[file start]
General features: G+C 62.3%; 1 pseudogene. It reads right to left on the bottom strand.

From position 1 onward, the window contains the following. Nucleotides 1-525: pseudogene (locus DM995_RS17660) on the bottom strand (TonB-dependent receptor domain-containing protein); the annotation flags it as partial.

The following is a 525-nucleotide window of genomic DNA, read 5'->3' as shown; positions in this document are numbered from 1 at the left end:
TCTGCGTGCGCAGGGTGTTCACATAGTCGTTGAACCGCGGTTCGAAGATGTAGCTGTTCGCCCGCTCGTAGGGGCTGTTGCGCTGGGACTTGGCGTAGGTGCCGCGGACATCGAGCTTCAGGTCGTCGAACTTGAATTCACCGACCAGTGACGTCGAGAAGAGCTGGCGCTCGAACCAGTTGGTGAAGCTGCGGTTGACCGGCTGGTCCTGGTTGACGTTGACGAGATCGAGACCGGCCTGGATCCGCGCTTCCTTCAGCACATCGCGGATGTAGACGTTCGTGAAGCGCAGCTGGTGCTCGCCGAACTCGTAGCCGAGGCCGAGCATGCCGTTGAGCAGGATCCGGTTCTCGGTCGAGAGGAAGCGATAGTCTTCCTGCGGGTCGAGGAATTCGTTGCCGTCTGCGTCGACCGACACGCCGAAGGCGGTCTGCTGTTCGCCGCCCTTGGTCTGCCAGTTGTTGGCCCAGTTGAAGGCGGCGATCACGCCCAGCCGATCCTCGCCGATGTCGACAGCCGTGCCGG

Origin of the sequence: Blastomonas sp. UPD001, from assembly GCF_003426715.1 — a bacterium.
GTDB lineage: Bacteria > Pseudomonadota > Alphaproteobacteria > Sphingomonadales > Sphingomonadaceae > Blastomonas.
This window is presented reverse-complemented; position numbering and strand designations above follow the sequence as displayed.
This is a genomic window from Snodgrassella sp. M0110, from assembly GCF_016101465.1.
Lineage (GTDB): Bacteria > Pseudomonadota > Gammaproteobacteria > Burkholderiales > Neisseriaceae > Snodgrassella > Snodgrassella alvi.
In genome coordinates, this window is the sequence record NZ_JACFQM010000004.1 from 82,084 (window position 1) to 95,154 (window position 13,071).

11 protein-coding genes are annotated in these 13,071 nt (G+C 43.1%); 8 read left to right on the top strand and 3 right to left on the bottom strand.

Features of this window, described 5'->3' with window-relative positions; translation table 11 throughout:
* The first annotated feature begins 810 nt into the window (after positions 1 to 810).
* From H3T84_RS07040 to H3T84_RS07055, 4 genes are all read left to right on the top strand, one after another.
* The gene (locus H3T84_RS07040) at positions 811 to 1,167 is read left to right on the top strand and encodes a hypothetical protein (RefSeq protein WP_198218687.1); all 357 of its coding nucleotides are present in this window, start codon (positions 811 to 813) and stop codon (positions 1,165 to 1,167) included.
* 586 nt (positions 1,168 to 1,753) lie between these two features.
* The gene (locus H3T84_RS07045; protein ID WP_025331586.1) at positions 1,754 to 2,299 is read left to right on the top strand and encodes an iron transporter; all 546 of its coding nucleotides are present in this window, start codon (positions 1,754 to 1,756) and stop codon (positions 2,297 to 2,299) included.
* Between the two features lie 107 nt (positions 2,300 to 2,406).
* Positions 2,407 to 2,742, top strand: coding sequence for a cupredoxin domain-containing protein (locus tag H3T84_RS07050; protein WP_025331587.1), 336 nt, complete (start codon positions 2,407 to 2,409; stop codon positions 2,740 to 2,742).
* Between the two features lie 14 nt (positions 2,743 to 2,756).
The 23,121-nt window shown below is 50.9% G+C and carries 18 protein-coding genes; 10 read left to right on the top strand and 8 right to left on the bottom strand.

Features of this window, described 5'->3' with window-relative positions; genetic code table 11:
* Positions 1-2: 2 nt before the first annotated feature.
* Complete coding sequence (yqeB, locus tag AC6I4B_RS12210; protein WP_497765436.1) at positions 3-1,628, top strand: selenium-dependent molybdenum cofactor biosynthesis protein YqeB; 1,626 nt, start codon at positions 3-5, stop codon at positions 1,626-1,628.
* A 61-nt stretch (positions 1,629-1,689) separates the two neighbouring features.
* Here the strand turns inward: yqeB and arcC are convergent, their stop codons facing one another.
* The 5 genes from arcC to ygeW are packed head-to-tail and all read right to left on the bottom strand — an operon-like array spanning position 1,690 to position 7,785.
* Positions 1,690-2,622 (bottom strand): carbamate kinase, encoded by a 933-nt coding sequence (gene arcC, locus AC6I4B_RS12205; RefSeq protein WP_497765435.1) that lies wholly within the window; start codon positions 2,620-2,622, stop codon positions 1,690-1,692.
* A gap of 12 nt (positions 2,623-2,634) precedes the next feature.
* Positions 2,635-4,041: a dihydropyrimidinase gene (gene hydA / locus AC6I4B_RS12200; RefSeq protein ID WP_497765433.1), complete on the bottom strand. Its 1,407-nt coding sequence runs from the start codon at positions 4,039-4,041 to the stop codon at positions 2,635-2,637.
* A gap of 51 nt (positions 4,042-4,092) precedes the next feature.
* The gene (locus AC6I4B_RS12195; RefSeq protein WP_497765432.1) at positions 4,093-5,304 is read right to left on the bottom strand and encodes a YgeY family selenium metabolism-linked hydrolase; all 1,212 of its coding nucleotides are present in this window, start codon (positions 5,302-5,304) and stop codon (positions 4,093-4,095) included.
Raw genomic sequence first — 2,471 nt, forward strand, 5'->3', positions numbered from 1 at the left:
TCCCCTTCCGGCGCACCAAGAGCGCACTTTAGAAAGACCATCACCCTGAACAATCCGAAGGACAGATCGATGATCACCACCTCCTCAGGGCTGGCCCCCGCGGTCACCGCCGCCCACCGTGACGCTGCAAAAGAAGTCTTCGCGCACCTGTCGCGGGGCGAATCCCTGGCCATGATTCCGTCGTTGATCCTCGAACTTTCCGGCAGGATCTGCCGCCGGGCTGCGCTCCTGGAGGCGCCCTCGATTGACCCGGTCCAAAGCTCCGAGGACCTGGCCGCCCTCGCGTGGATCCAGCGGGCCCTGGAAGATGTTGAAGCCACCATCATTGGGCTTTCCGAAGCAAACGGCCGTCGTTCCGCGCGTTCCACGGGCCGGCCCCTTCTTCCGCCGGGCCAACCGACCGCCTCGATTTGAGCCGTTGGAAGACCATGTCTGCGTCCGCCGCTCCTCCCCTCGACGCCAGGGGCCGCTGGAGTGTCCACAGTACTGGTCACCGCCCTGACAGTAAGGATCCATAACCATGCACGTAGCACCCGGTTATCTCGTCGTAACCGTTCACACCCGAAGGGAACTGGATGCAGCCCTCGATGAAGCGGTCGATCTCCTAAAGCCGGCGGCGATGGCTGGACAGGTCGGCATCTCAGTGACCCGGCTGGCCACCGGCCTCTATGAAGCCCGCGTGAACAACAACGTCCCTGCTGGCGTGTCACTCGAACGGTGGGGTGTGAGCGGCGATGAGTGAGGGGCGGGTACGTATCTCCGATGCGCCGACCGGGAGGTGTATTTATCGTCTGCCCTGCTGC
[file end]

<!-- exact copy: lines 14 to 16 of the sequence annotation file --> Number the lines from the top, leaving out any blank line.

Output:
* From H3T84_RS07040 to H3T84_RS07055, 4 genes are all read left to right on the top strand, one after another.
* The gene (locus H3T84_RS07040) at positions 811 to 1,167 is read left to right on the top strand and encodes a hypothetical protein (RefSeq protein WP_198218687.1); all 357 of its coding nucleotides are present in this window, start codon (positions 811 to 813) and stop codon (positions 1,165 to 1,167) included.
* 586 nt (positions 1,168 to 1,753) lie between these two features.